Initiative proving a success in helping more girls to take up sport

England Hockey are encouraging more girls to take up sport through Team Up initiative. 

Alexandra Smart, coach at Hampstead and Westminster Hockey Club, tutored a group of teachers on behalf of England Hockey for a three-hour workshop today in Wimbledon Club.

Team Up is an initiative between England Hockey, England Cricket and England Netball, to encourage more people, mainly girls aged 11-16, to start playing sport by engaging and training teachers in London.

They were awarded over £650,000 by Wembley National Stadium Trust (WNST) in May to provide the initiative within the London boroughs and provide local delivery support for London schools and additional opportunities for young girls to participate in sport.

Speaking at the workshop, Ms Smart said: “We’re not overly fussy about which sport they ultimately take up.

“A lot of the skills are transferable between them.”

During the workshop, teachers spoke of their experiences in teaching sport and shared tips and techniques, from how to make the sessions fun and engaging to how to build confidence within a group, whilst keeping organised and structured.

To date, over 1,000 schools have signed up to do teacher sessions.

Ms Smart said: “What we do is teach more teachers and clubs to deliver hockey. The more people you’ve got delivering it, the more people hopefully will be playing it.

“We’ve got teachers from schools with all different backgrounds, some are teaching a lunch club, some delivering P.E., all with varying experience of hockey as a sport.

“We try and teach them a game-based approach, so they don’t need to know a lot of technical skills, but just encourage people to get into the game and learn the skills as they go.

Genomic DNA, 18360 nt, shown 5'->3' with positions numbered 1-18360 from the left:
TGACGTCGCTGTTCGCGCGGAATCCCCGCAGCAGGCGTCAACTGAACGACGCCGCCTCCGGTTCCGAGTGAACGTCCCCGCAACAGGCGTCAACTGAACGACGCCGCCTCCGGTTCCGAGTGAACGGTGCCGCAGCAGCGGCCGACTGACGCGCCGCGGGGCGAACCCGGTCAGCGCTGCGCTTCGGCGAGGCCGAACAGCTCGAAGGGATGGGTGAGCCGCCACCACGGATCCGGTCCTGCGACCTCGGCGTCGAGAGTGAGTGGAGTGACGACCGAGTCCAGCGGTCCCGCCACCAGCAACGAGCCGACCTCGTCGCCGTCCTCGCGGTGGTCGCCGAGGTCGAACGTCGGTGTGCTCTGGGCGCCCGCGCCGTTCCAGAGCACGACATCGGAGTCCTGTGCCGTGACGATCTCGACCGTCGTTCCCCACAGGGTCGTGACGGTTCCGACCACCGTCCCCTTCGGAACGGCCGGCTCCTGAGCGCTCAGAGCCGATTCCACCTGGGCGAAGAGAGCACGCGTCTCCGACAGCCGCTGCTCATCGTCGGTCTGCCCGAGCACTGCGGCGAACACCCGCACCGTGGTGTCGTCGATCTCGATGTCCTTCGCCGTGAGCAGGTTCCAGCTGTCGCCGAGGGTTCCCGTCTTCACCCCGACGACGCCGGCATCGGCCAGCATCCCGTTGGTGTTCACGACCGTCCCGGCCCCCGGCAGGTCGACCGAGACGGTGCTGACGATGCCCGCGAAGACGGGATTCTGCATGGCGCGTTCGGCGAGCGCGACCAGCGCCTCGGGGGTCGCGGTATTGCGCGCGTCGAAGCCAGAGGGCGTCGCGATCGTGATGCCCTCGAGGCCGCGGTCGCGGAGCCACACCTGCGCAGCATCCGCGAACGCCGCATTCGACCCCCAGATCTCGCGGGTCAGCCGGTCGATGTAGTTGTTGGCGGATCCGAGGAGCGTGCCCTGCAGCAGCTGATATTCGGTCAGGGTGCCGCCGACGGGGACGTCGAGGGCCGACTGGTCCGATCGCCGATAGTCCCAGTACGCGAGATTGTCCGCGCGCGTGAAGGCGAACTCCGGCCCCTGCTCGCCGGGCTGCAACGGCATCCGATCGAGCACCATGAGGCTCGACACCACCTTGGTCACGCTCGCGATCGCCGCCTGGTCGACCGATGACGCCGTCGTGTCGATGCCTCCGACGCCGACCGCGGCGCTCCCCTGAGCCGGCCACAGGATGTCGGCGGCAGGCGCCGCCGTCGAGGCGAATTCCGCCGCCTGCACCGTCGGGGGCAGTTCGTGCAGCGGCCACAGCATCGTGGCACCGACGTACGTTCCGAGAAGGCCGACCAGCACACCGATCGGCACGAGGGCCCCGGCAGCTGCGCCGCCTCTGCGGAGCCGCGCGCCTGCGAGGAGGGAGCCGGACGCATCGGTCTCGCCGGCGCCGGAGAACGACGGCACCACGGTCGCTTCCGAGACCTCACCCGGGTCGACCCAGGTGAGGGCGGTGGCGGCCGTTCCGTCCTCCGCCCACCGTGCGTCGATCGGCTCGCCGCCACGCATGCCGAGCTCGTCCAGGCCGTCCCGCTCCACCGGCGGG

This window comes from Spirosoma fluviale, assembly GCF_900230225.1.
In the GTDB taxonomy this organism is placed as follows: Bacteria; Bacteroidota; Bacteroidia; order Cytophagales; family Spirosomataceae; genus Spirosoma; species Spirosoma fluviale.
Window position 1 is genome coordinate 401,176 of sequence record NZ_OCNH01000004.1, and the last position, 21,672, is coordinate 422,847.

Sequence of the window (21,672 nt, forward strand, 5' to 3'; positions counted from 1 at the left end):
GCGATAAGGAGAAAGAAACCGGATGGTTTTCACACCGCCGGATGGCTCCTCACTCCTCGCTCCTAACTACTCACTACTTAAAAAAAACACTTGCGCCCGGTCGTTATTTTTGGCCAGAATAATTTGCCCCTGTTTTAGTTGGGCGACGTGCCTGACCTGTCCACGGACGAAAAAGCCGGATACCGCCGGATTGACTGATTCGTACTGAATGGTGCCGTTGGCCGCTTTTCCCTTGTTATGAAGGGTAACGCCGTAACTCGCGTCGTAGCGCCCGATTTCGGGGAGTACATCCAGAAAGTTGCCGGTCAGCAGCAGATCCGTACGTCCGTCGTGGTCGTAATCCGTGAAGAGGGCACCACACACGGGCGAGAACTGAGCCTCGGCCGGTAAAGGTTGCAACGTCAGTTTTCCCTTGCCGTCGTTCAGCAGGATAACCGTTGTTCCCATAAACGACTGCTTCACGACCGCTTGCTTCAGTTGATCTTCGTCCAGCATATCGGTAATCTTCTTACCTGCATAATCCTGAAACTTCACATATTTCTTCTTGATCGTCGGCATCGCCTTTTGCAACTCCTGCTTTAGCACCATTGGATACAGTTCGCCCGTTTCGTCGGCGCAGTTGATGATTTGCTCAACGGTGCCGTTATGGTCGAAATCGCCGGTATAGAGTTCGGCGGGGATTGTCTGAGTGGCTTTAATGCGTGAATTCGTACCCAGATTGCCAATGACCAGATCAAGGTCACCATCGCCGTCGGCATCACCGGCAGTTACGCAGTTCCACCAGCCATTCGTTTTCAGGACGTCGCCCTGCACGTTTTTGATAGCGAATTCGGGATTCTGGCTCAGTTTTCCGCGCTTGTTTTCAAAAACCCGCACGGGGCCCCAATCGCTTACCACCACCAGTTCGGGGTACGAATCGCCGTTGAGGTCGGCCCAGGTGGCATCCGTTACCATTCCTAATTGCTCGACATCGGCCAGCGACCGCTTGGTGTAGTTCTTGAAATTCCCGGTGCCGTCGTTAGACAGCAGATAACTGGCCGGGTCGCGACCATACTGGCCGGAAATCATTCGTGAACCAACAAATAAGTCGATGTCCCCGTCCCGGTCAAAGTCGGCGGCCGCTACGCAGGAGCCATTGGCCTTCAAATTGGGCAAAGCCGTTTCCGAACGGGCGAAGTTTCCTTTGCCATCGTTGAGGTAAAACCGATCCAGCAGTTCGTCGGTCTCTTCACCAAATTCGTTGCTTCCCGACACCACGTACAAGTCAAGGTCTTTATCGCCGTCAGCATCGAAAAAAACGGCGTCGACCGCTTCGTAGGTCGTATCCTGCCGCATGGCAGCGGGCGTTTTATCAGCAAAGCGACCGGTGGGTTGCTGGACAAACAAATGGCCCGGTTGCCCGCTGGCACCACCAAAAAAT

“The feedback has been good, we’ve seen a lot more players coming into club level. At the club I’m at, we’ve gone from three children to 420 children in the past five years.”

The Women’s Hockey World Cup, hosted by England at the Lee Valley Hockey and Tennis Centre on Queen Elizabeth Olympic Park, is taking place this July.

Ms Smart praised the legacy of the Olympics and the upcoming Women’s Hockey World Cup in encouraging more women to take up sport.

She said: “Particularly after the last Olympics, we had a huge influx of girls, especially at the under-12 level, so it’s been great for them to start building a team together, getting to know new people, and learning so many skills beyond just hockey.

“The earlier you start the better, but it doesn’t really matter if you’re just picking up a stick for the first time or you’re just getting into your teenage years.

“The more you play, the quicker you’ll pick it up, but for some they just want to do something sociable, get some exercise, meet some new people. That’s the nice thing about the sport, there’s something for everybody.

“It’s been so male dominated for so long it’s nice to see the top ladies’ teams televised for a change and actually getting the recognition that they deserve.

“In every sport there’s no reason why girls aren’t playing it as well as boys, even in hockey we see the girls dominating over the boys, right up to over-18 level.”

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